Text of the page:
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A kinder, gentler presenilin

Cell

Presenilin, better known for its role in Alzheimer's disease, aids with the correct wiring of the embryonic nervous system.
Image courtesy of Samuel Pfaff

Mutant presenilin is infamous for its role in the most aggressive form of Alzheimer's disease—early onset familial Alzheimer's— which can strike people as early as their 30s. A new study by researchers in the lab of Samuel Pfaff, however, has revealed presenilin's beneficial side: it helps embryonic motor neurons navigate the maze of chemical cues that pull, push and hem them in on their way to their proper targets. Without it, budding motor neurons misread their guidance signals and get stuck in the spinal cord.

Presenilin is a component of the enzyme gamma secretase, which cleaves the amyloid precursor protein, resulting in accumulation of beta amyloid fragments. In Alzheimer's, these fragments form hard, insoluble plaques, one of the hallmarks of the disease.

The study's findings, however, published in the journal Cell, put genes associated with Alzheimer's disease in a new light, revealing an important link between the formation of neural circuits and neurodegenerative disorders. "It was a bit of a surprise since we always thought about presenilin in the context of severing neuronal connections rather than wiring the nervous system during embryonic development," says Pfaff.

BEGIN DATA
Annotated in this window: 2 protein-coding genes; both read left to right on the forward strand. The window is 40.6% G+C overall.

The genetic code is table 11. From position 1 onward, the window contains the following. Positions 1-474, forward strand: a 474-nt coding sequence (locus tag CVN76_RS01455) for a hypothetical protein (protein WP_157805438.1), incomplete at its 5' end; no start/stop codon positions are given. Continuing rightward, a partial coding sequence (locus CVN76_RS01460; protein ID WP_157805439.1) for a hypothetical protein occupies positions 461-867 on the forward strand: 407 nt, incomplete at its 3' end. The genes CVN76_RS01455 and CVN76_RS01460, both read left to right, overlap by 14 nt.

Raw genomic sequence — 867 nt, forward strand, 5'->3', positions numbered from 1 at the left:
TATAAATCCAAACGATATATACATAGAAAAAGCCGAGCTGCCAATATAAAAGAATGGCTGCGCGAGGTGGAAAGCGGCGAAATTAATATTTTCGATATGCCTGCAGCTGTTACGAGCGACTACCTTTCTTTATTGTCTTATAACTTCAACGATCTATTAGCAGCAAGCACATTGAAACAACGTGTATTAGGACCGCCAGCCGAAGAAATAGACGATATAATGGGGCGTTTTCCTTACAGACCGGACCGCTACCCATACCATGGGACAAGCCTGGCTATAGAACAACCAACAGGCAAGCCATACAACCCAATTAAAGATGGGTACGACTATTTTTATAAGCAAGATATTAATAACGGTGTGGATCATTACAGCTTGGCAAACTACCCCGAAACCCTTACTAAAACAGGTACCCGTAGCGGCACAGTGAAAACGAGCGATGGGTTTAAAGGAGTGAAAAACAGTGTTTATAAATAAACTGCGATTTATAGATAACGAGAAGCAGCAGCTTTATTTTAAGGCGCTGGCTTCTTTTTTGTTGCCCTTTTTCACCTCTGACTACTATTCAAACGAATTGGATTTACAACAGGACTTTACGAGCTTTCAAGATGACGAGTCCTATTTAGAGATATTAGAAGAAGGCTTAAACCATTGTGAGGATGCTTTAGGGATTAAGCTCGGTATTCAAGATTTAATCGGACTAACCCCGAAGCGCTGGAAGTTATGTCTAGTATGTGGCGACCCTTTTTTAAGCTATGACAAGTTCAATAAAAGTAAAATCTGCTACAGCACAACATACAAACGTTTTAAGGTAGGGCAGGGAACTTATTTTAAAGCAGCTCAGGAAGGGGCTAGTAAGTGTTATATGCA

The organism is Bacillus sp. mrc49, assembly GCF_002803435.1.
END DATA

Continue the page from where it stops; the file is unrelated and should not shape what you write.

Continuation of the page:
Many embryonic guidance molecules persist in the adult central nervous system, where they participate in maintenance, repair and plasticity of neural circuits. During normal development, trillions of neurons reach out for others with long, slender extensions to touch, connect and wire the budding nervous system. As the hair-like protrusions, called axons, grope around in the developing embryo, trying to find their proper targets, molecular ushers stationed along their path steer them in the right direction.

"[Presenilin] provides a way of creating some of these intermediate temporal steps," explains postdoctoral researcher Ge Bai. "It allows the use of a small number of genes to regulate axonal growth by regulating the signals' effects in very precise temporal and spatial ways."

"This could explain how a deregulation of guidance signaling by abnormal presenilin may play a role in the pathogenesis of Alzheimer's disease," adds Pfaff.

Understanding how axons find their destinations may also help restore movement in people following spinal cord injury, or in those with motor neuron diseases such as Lou Gehrig's disease, spinal muscle atrophy and post-polio syndrome.